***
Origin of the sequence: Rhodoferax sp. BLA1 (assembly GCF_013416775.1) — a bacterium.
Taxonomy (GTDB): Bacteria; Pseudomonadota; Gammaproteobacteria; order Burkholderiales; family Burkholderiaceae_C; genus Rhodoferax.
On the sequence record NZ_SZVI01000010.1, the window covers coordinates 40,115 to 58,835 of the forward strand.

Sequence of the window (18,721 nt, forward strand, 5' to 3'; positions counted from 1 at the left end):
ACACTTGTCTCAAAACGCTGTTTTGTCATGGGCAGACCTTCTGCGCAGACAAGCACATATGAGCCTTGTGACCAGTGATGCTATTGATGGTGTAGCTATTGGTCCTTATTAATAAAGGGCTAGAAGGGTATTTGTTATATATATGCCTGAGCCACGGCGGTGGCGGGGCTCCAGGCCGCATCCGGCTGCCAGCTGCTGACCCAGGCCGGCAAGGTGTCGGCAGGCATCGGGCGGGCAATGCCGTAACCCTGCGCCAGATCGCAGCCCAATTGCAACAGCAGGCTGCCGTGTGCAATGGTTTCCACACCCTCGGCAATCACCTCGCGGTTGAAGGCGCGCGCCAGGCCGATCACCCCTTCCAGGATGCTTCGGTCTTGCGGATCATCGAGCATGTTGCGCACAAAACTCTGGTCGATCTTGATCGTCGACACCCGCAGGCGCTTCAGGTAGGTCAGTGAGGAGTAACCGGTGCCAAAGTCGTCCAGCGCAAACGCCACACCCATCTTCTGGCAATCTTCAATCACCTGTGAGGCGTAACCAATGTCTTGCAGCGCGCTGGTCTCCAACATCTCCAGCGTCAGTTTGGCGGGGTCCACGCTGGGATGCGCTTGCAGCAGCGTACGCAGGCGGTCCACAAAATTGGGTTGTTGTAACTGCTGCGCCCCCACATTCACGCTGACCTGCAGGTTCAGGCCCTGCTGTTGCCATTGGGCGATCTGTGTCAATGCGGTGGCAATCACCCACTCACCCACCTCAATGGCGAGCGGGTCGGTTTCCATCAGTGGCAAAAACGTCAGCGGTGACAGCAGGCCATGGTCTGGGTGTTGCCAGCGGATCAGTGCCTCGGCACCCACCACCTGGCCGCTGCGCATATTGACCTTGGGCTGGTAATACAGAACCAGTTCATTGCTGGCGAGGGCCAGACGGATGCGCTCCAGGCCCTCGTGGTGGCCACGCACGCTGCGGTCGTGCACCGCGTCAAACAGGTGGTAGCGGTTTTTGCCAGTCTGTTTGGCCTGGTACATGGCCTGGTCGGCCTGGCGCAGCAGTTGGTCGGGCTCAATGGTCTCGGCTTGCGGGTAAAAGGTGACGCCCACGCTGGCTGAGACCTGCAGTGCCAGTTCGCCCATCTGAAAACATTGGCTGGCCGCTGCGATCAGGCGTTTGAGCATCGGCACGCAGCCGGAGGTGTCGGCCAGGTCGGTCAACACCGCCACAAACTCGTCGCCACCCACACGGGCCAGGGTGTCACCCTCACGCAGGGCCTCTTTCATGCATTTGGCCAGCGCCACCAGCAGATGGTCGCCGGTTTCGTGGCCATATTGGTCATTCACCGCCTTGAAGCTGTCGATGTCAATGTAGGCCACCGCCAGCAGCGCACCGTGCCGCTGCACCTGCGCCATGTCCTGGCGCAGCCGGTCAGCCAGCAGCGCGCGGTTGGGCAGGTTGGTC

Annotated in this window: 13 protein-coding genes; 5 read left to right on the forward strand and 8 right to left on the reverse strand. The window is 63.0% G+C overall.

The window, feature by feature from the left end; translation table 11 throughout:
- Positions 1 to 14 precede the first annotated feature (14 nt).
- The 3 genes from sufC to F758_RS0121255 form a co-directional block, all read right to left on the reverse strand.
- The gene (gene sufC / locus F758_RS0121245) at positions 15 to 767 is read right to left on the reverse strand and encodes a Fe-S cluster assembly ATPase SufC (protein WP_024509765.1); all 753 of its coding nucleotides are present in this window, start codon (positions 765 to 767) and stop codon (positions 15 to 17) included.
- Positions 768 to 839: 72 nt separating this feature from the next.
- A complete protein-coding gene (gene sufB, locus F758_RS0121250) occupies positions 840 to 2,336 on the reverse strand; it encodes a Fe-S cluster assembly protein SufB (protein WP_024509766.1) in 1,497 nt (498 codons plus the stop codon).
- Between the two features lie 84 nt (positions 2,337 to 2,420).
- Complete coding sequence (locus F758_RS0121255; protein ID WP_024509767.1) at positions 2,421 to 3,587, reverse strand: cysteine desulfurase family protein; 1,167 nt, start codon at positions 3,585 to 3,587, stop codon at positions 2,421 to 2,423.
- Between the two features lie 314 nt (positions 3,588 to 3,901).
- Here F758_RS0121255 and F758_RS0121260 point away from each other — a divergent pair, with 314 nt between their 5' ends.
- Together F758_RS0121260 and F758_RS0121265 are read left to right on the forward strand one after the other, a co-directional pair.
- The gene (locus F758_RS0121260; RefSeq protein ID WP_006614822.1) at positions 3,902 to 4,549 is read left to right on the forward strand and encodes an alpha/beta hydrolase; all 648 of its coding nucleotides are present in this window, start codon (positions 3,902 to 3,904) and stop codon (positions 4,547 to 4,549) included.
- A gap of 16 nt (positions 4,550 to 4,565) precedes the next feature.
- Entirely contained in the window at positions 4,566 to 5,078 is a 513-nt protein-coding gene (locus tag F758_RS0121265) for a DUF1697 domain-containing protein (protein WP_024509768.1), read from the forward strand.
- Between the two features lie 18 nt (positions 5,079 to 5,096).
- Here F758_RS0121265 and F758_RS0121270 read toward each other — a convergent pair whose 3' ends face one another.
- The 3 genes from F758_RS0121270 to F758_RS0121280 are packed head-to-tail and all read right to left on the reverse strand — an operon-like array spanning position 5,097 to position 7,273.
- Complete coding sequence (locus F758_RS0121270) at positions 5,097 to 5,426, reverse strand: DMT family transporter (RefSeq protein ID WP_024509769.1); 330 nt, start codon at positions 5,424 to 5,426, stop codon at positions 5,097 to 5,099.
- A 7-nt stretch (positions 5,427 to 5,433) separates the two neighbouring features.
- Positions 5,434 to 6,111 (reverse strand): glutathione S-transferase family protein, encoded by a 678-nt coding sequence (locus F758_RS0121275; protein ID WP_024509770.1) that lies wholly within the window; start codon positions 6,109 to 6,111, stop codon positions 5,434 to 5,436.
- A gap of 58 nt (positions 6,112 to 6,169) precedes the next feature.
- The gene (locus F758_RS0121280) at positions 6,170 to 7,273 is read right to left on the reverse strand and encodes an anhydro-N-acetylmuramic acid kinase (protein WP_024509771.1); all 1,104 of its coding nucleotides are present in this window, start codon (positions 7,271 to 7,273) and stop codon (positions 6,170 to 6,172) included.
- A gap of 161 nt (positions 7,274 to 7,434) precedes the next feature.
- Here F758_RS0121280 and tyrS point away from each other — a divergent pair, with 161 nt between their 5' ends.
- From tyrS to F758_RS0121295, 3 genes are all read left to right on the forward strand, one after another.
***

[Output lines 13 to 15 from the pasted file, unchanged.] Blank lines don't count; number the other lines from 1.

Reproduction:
- Between the two features lie 84 nt (positions 2,337 to 2,420).
- Complete coding sequence (locus F758_RS0121255; protein ID WP_024509767.1) at positions 2,421 to 3,587, reverse strand: cysteine desulfurase family protein; 1,167 nt, start codon at positions 3,585 to 3,587, stop codon at positions 2,421 to 2,423.
- Between the two features lie 314 nt (positions 3,588 to 3,901).